In ‘Legends and Lore’, Michael Kleen reveals over a dozen hidden stories from the from the area’s past and present, including ghost stories, folk tales, and other legends and lore. When did a poltergeist terrorize one rural family in Pleasant Grove Township? What is the real story behind the “Mad Gasser of Mattoon”? Why do they call one stretch of road “Dead Man’s Curve”? The answers to these questions and more can be found in this definitive volume.
‘Hidden History’ examines events some believe are better left unremembered. What is the history of Coles County’s ghost towns? What were some of its most infamous murders? What happened in the Tornado of 1917? Never-before published information about Mattoon’s battle with Prohibition and even a local chapter of the KKK is inside.
Chad Lewis and Terry Fisk are known for their “Road Guide” series on haunted places in Illinois, Iowa, Florida, Minnesota, South Dakota, and Wisconsin, which I consider to be excellent resources. Published by On the Road Publications in 2011, The Wisconsin Road Guide to Mysterious Creatures is a solo project by Chad Lewis.
It shares many of the same features as previous Road Guides, but focuses entirely on crypto and mythological creatures. This makes the book particularly interesting, since the prospects for running into an unknown creature are slightly better than an ethereal specter.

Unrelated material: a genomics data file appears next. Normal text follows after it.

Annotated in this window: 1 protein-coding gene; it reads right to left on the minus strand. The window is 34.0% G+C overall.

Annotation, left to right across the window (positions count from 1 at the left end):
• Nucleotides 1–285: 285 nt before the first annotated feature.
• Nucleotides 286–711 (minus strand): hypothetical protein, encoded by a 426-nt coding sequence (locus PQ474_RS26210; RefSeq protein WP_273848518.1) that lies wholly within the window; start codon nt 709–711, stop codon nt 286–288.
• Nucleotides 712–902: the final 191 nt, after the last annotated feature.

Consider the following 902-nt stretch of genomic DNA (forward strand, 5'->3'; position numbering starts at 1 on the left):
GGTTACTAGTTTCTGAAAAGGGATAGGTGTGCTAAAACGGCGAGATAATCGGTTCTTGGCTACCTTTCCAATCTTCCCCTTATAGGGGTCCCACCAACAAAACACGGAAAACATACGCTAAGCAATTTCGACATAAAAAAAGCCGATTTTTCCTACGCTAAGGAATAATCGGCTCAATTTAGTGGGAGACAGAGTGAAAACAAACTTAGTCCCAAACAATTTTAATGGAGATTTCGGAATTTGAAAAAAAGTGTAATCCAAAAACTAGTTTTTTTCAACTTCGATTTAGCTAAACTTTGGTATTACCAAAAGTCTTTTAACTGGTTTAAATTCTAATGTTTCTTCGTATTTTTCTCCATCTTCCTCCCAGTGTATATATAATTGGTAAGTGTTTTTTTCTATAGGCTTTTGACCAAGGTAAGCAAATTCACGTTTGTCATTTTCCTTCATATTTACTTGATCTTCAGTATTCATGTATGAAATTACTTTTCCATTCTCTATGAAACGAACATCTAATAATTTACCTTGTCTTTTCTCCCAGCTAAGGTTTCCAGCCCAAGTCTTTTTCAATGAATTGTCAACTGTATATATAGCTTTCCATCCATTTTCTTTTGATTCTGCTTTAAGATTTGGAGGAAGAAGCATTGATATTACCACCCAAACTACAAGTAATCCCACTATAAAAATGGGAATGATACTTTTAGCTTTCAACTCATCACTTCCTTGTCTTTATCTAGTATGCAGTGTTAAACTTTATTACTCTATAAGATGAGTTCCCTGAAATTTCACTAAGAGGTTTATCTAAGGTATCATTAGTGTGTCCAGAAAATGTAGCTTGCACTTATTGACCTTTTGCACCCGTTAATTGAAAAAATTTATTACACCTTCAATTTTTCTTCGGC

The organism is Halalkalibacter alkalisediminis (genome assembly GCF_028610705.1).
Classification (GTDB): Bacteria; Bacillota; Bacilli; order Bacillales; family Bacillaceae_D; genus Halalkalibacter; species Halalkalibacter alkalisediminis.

Although organized by case number and not in any explicit order, the chapters in The Wisconsin Road Guide to Mysterious Creatures do seem to be arranged by type of creature. The first three chapters are devoted to evil beings, the next seven to aquatic monsters, then aliens, werewolves, gnomes and halflings, bigfoot, and finally, a vampire.
It seems Wisconsin has its share of nearly every type of mythological creature, some of which are clearly influenced by the heavy concentration of residents with German and Scandinavian heritage. Each chapter includes directions, a summary of the lore, a short history, and an investigation log explaining what the author encountered when he visited. There is eyewitness testimony when available, and even sketches and photos.
The release date for Tales of Coles County, Illinois – 6th and final edition is here! Find your copy on Amazon.com and Kindle. If you already own a previous edition, or are hearing about it for the first time, this is the one to buy! 232 pages of hidden history, ghost stories, legends, and lore from one of the most fascinating areas of the state!